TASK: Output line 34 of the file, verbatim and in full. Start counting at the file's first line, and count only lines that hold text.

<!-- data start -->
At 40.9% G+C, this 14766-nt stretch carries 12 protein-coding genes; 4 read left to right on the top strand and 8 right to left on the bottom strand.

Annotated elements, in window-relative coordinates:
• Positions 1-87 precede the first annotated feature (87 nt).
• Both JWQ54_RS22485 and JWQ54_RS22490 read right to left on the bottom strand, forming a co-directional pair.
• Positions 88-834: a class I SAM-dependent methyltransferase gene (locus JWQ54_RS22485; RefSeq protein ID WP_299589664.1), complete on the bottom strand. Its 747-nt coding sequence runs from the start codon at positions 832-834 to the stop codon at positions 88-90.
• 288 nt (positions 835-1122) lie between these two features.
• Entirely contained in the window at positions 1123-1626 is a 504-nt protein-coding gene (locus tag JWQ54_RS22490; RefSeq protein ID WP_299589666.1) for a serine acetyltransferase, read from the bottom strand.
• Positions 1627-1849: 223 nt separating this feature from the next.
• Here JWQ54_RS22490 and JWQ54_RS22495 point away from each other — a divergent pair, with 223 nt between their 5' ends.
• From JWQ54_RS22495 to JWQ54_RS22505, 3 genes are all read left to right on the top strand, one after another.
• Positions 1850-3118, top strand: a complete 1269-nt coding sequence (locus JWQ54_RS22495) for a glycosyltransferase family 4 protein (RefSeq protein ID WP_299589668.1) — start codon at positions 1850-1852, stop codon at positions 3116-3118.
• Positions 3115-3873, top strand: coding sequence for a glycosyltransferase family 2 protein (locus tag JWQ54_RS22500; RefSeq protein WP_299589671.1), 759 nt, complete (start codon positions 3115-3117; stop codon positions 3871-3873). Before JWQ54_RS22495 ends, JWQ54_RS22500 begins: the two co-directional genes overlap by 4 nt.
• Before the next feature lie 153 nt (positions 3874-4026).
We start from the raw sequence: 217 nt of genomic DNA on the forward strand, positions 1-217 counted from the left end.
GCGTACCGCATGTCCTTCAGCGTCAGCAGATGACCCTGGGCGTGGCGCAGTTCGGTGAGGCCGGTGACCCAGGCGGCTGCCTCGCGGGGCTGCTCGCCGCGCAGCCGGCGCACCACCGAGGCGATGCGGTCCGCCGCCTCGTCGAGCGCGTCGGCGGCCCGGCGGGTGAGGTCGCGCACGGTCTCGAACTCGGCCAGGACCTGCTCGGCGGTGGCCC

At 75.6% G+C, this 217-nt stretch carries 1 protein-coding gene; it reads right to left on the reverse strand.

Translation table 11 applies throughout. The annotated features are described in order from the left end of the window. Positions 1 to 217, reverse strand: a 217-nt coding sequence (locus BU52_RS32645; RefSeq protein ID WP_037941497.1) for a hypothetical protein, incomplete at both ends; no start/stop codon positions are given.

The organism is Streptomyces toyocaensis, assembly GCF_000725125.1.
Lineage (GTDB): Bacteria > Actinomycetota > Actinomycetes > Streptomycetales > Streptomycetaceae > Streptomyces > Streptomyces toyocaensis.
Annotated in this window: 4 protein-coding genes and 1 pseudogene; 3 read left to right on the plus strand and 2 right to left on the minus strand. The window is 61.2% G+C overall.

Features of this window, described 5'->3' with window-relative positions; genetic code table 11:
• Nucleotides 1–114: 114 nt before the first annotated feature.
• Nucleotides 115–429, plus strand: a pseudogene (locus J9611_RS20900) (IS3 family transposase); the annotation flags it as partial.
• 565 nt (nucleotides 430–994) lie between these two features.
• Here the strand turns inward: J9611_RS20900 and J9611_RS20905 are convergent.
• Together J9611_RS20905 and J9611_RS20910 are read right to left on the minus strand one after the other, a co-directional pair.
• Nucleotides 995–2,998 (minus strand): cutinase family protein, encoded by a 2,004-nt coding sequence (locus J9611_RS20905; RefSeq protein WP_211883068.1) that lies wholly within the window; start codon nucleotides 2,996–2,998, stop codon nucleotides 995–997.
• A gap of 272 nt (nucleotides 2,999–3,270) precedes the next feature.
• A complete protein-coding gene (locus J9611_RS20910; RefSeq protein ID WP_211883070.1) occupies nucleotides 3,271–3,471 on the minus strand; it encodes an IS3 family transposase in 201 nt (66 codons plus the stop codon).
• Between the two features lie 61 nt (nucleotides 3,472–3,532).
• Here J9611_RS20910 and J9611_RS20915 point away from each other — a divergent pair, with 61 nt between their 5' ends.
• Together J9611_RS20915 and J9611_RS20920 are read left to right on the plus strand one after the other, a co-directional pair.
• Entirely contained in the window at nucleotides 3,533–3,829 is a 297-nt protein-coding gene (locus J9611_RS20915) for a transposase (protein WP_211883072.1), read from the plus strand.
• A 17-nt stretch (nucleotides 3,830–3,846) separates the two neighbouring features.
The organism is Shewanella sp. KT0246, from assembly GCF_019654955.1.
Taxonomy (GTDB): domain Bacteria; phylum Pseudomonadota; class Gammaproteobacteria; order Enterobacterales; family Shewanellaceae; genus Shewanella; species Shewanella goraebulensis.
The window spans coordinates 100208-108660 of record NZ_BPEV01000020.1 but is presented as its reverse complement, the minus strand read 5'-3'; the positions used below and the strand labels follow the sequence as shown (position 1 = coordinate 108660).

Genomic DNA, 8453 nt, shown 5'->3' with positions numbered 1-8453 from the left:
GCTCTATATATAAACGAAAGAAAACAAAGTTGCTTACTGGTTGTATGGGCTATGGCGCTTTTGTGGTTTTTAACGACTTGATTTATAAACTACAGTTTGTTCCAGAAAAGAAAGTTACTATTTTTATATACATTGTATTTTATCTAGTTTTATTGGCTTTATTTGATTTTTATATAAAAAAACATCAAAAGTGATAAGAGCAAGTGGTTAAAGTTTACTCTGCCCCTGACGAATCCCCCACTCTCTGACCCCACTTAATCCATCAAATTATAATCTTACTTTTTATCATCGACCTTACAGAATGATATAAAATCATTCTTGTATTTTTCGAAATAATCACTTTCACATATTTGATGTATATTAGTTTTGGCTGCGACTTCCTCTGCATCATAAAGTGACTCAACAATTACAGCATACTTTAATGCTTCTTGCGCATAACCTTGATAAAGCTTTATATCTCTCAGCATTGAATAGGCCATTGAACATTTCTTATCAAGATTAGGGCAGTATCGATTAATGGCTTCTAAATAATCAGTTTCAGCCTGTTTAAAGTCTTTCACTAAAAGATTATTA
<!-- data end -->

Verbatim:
• A 17-nt stretch (nucleotides 3,830–3,846) separates the two neighbouring features.